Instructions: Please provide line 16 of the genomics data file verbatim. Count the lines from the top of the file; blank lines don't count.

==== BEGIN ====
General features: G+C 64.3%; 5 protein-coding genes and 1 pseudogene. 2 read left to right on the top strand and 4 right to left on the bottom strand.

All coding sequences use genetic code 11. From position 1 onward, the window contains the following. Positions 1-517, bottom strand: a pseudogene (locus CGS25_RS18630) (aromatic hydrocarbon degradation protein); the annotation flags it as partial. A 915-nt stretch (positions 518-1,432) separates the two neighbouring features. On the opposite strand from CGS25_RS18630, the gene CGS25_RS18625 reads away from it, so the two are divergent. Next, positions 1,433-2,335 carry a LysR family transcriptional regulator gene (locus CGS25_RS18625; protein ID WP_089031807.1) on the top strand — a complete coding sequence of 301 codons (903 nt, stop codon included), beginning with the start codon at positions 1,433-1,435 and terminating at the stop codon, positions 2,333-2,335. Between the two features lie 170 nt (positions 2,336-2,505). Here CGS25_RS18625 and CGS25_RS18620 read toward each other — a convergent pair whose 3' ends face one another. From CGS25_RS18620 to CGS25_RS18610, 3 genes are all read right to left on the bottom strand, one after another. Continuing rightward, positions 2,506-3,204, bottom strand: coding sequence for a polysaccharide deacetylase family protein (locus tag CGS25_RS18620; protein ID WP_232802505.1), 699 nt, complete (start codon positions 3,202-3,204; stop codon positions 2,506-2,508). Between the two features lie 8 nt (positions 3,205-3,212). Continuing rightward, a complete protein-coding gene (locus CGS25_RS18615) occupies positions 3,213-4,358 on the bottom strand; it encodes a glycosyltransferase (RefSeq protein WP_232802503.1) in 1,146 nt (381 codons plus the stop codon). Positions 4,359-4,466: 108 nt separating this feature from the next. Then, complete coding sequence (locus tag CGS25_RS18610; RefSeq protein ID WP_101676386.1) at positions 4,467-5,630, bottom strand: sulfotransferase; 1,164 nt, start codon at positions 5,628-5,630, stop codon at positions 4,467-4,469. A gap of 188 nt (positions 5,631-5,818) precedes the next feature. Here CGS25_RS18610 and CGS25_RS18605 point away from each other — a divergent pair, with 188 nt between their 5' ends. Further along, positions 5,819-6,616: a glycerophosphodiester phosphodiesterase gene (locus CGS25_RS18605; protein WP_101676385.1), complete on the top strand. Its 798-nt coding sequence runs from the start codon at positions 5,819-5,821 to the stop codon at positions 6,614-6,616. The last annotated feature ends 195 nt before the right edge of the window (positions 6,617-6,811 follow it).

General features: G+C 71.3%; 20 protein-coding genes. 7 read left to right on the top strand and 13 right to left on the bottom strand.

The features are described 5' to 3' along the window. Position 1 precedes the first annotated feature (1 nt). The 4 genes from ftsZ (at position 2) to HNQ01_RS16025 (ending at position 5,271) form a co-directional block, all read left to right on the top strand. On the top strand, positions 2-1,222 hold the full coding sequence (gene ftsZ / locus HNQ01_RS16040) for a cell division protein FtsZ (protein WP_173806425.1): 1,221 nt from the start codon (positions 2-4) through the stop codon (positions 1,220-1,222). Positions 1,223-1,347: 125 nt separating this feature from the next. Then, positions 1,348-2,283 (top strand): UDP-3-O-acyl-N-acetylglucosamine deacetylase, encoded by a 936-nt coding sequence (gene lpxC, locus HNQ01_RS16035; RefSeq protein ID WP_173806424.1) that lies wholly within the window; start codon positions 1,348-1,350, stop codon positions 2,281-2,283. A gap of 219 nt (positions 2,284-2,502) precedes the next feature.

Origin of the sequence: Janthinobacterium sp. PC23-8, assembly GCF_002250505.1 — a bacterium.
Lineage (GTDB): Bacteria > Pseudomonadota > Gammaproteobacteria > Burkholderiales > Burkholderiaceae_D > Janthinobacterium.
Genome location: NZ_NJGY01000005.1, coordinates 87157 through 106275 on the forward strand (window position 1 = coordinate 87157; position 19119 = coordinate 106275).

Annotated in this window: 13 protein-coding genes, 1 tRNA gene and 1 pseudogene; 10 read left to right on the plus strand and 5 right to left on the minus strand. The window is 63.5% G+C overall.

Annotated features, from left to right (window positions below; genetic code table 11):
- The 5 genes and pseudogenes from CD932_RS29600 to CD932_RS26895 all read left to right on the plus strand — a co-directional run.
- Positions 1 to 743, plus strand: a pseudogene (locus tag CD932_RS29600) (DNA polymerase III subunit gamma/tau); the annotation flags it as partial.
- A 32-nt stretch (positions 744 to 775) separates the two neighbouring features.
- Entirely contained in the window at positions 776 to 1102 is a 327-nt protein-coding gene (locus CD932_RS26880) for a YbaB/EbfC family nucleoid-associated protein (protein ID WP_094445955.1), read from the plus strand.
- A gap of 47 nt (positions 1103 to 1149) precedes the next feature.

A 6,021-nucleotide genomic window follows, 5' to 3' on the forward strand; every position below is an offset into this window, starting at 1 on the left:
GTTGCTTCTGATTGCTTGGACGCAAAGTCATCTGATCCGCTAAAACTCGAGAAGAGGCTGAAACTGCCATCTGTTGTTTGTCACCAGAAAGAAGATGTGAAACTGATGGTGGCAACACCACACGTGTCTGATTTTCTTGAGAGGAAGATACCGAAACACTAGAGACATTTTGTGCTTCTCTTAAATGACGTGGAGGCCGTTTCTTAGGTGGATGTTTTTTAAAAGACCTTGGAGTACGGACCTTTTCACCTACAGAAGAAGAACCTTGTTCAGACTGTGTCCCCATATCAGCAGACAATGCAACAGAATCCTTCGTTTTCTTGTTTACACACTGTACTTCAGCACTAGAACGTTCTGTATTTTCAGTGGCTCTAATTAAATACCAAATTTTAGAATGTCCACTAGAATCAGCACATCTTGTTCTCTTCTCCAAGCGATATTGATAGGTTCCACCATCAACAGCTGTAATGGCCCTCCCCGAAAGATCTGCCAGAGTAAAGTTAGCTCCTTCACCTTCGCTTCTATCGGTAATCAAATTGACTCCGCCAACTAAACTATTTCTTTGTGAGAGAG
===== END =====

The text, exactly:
GTTGCTTCTGATTGCTTGGACGCAAAGTCATCTGATCCGCTAAAACTCGAGAAGAGGCTGAAACTGCCATCTGTTGTTTGTCACCAGAAAGAAGATGTGAAACTGATGGTGGCAACACCACACGTGTCTGATTTTCTTGAGAGGAAGATACCGAAACACTAGAGACATTTTGTGCTTCTCTTAAATGACGTGGAGGCCGTTTCTTAGGTGGATGTTTTTTAAAAGACCTTGGAGTACGGACCTTTTCACCTACAGAAGAAGAACCTTGTTCAGACTGTGTCCCCATATCAGCAGACAATGCAACAGAATCCTTCGTTTTCTTGTTTACACACTGTACTTCAGCACTAGAACGTTCTGTATTTTCAGTGGCTCTAATTAAATACCAAATTTTAGAATGTCCACTAGAATCAGCACATCTTGTTCTCTTCTCCAAGCGATATTGATAGGTTCCACCATCAACAGCTGTAATGGCCCTCCCCGAAAGATCTGCCAGAGTAAAGTTAGCTCCTTCACCTTCGCTTCTATCGGTAATCAAATTGACTCCGCCAACTAAACTATTTCTTTGTGAGAGAG